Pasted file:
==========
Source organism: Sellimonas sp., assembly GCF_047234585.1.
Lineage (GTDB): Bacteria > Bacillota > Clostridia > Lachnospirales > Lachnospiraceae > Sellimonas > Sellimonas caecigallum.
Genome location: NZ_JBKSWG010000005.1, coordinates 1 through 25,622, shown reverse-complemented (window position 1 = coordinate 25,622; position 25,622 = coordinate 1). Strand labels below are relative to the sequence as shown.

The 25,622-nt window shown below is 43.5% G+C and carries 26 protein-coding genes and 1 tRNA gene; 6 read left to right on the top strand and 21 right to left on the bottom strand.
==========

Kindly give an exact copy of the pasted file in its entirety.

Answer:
Source organism: Sellimonas sp., assembly GCF_047234585.1.
Lineage (GTDB): Bacteria > Bacillota > Clostridia > Lachnospirales > Lachnospiraceae > Sellimonas > Sellimonas caecigallum.
Genome location: NZ_JBKSWG010000005.1, coordinates 1 through 25,622, shown reverse-complemented (window position 1 = coordinate 25,622; position 25,622 = coordinate 1). Strand labels below are relative to the sequence as shown.

The 25,622-nt window shown below is 43.5% G+C and carries 26 protein-coding genes and 1 tRNA gene; 6 read left to right on the top strand and 21 right to left on the bottom strand.